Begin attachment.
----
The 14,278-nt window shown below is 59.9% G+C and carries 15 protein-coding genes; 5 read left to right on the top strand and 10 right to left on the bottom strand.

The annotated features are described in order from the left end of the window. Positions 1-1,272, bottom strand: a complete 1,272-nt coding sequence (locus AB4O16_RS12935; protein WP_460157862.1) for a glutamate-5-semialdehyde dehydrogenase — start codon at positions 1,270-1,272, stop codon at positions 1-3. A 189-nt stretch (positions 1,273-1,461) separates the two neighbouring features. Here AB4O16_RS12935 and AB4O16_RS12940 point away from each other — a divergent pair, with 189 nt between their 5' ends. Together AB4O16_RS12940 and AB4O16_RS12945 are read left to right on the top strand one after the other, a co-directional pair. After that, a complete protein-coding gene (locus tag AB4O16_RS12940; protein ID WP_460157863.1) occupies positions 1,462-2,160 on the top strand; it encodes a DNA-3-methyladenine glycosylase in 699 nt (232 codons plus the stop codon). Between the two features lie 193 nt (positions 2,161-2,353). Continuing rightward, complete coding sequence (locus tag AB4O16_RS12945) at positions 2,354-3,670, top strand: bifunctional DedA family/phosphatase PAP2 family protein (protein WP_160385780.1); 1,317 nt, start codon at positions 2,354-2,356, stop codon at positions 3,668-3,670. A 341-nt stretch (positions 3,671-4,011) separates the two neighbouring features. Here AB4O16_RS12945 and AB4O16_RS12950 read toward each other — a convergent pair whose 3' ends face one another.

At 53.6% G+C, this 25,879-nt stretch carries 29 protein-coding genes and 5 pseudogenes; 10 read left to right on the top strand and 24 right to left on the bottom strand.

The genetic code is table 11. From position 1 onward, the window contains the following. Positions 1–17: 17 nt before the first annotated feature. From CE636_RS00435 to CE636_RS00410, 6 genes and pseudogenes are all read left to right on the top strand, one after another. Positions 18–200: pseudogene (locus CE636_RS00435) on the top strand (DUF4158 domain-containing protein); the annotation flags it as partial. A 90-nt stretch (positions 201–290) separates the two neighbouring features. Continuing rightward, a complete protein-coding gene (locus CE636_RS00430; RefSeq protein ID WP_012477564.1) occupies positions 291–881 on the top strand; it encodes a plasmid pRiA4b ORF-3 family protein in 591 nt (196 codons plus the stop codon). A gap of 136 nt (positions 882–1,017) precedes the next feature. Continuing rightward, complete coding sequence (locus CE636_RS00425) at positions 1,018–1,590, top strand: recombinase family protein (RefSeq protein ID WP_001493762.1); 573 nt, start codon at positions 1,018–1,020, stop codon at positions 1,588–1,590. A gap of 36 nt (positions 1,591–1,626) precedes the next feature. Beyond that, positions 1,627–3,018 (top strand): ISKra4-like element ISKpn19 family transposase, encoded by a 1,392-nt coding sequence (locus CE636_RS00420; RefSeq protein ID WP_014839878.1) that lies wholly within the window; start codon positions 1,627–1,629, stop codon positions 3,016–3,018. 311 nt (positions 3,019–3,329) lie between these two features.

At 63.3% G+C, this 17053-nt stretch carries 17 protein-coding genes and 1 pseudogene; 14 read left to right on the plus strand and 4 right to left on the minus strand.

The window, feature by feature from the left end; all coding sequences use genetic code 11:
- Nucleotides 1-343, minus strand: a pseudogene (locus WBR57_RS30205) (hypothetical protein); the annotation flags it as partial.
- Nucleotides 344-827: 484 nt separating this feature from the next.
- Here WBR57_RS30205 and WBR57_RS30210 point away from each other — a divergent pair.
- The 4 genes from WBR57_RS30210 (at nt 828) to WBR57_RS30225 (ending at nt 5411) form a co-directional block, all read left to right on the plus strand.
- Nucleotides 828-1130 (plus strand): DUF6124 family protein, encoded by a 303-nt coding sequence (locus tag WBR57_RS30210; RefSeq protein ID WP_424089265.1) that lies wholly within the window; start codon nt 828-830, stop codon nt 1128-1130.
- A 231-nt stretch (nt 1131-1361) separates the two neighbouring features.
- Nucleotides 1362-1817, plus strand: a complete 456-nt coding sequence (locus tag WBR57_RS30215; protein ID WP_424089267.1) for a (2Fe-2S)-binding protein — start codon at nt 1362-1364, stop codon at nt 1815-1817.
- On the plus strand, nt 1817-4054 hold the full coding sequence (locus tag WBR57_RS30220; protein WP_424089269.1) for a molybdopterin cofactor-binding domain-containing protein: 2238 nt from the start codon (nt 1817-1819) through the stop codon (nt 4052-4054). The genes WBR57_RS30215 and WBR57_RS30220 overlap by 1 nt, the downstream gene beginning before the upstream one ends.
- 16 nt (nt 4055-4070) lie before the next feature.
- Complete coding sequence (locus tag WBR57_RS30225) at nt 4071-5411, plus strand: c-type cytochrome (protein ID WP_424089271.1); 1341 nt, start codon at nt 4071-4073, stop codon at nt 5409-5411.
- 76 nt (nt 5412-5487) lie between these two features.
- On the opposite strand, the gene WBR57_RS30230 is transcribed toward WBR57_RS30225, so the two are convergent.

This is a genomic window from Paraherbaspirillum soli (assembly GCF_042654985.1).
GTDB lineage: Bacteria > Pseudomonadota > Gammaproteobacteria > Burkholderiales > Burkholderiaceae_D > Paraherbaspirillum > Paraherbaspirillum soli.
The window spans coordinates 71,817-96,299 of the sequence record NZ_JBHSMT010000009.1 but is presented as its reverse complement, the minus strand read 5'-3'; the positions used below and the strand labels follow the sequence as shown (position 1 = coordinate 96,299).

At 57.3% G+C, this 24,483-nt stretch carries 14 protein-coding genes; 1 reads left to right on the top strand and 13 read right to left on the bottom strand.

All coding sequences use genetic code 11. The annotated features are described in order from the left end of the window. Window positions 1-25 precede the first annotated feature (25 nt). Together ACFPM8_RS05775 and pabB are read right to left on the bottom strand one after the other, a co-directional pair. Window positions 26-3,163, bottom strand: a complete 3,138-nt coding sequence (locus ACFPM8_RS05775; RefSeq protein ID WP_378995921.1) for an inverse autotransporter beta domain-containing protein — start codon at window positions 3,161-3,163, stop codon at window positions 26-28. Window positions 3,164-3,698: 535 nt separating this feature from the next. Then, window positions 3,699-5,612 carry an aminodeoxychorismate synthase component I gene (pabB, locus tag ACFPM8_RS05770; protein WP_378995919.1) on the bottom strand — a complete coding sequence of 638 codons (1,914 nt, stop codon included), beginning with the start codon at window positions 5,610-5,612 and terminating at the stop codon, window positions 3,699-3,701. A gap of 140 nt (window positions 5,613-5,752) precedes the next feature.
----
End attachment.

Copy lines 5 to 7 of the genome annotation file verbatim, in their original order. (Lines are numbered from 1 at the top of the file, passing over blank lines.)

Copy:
At 63.3% G+C, this 17053-nt stretch carries 17 protein-coding genes and 1 pseudogene; 14 read left to right on the plus strand and 4 right to left on the minus strand.

The window, feature by feature from the left end; all coding sequences use genetic code 11:
- Nucleotides 1-343, minus strand: a pseudogene (locus WBR57_RS30205) (hypothetical protein); the annotation flags it as partial.